The Collagen Fight

This post is sponsored by Dr. Flora Levin. Please support our sponsors.


Collagen is the most abundant protein in our bodies. It is found in many organs including skin, tendons, cartilage, blood vessels, bone, and scar tissue in different forms. As we get into our 30s, our collagen production levels diminish and existing collagen starts to break down, giving way to loose skin, lines and wrinkles. That is why so many of us are on a quest to replace and rebuild collagen.

To date, there is not a lot of conclusive data regarding oral collagen replacement to improve your skin. This is because the ingested collagen in the form of pills or powders may not actually be reaching your skin, after being broken down in the gut. However, foods rich in omega-3 fatty acids and antioxidants (i.e. fish, avocado, blueberries) can help slow down collagen loss.

Collagen production can also be boosted with certain skin treatments as well as procedures. The goal is to repair damaged collagen, stimulate new collagen to form, and protect the collagen you have.

1. Procedures and products that remove skin cells from the surface will stimulate collagen production:

  • Retinoid creams (retinols and tretinoin)
  • Chemical peels
  • Ablative lasers

The difference between these is the depth at which skin is removed; most aggressive with laser procedures. The more aggressive procedures are “one and done” and will be the most effective but require some downtime.

2. Microneedling, also known as collagen induction therapy, is a procedure that uses fine needles to puncture skin and create a controlled injury that stimulates collagen production. Needle depth is adjusted depending on location. Newer microneedling devices also release radiofrequency from the tip, heating up the tissue and further enhancing the results.

3. Fractional lasers are very effective in addressing a wide variety of skin issues, including loss of collagen. There are many different types of lasers because no one laser can treat all patients with all skin types and concerns. Ablative lasers remove the top layer of the skin allowing new, healthier skin to surface. Aftercare is necessary and the skin peels for 4-5 days. The result is a more even skin tone, smaller pore size, and improvement in fine lines and wrinkles. Fractional lasers can be either ablative or non-ablative. Only a fraction of the skin is exposed to the laser beams at a time in a “grid” pattern and columns of damaged tissue are removed. The body responds by creating healthy new skin.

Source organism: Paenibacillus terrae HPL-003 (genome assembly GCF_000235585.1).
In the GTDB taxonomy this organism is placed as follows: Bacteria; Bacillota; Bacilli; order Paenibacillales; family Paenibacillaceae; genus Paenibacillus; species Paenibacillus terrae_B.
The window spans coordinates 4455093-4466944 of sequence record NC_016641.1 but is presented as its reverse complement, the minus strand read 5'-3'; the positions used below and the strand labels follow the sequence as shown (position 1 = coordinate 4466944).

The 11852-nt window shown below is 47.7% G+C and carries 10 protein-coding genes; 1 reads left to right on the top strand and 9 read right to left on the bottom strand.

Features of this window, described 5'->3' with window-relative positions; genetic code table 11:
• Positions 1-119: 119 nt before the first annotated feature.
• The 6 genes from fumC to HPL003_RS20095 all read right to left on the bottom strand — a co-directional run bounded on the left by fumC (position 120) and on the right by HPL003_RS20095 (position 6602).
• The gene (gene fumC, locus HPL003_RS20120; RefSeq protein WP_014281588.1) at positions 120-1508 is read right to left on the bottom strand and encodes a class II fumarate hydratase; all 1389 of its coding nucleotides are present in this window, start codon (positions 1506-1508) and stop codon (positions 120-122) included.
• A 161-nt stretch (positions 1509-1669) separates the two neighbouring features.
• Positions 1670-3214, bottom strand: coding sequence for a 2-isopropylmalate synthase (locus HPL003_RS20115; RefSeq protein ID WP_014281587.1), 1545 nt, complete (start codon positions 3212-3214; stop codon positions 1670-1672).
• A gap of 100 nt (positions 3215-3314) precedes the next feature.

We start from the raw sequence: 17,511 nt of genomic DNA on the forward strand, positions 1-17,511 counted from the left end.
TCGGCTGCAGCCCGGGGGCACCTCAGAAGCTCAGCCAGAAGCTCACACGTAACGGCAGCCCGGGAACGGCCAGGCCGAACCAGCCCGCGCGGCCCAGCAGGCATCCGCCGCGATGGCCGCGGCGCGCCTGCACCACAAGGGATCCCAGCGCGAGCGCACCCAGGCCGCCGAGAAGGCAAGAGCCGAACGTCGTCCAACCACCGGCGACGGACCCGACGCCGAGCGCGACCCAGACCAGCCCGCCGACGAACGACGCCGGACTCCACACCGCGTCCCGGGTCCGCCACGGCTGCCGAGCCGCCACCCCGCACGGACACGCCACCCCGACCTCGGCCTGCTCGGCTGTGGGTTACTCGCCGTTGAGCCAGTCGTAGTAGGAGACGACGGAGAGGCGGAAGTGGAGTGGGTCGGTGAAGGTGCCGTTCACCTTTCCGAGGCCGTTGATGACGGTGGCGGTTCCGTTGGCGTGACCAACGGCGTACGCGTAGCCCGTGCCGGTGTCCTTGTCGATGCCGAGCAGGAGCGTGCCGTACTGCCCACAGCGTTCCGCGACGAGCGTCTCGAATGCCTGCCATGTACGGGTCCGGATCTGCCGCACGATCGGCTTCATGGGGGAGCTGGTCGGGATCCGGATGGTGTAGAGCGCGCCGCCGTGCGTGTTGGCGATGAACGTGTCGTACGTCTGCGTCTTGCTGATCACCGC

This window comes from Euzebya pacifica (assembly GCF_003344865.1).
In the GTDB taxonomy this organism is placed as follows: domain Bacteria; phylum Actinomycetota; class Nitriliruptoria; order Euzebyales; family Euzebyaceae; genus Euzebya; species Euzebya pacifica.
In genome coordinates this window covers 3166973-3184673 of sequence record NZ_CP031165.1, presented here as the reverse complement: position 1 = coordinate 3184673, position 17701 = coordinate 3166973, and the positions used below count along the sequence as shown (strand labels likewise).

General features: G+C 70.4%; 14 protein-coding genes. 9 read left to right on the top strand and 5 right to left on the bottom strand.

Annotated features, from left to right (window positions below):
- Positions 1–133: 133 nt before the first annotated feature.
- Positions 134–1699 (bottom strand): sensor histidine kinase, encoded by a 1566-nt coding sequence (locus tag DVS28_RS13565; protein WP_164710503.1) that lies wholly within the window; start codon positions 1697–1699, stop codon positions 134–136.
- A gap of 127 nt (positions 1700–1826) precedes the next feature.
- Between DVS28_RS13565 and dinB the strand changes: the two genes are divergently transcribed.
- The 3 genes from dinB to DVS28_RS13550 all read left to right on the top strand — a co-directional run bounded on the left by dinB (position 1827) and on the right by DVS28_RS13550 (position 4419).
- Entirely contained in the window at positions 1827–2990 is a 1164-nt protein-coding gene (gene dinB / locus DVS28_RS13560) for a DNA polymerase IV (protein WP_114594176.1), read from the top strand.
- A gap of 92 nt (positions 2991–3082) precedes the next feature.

4. The primary benefit of IPL (intense pulse light) is to improve pigmentation, redness from rosacea, and broken capillaries, however it can also stimulate collagen production therefore improving pore size and skin tone.

An entirely different modality to build collagen is by using dermal fillers. There are two categories of fillers: those made from hyaluronic acid (Juvederm, Restylane) and those made from substances that help build collagen, such as Sculptra and Radiesse. Hyaluronic acid fillers may have some effect in stimulating collagen but are largely passive.

There is no one-fits-all when it comes to anti-aging, and for better or worse, aging itself is not optional. Taking care of your skin and preventing signs of aging is definitely easier and more effective than reversing age-related changes once they set in.

Dr. Flora Levin is a board-certified oculofacial plastic surgeon in Westport, CT. Her practice offers a wide range of non-invasive as well as surgical treatments to serve individual patient’s needs, from prophylactic and preventative, to restorative. Dr. Levin completed her training in NY and moved to CT in 2010. She lives in Westport with her husband and 3 kids.




Please enter your comment!
Please enter your name here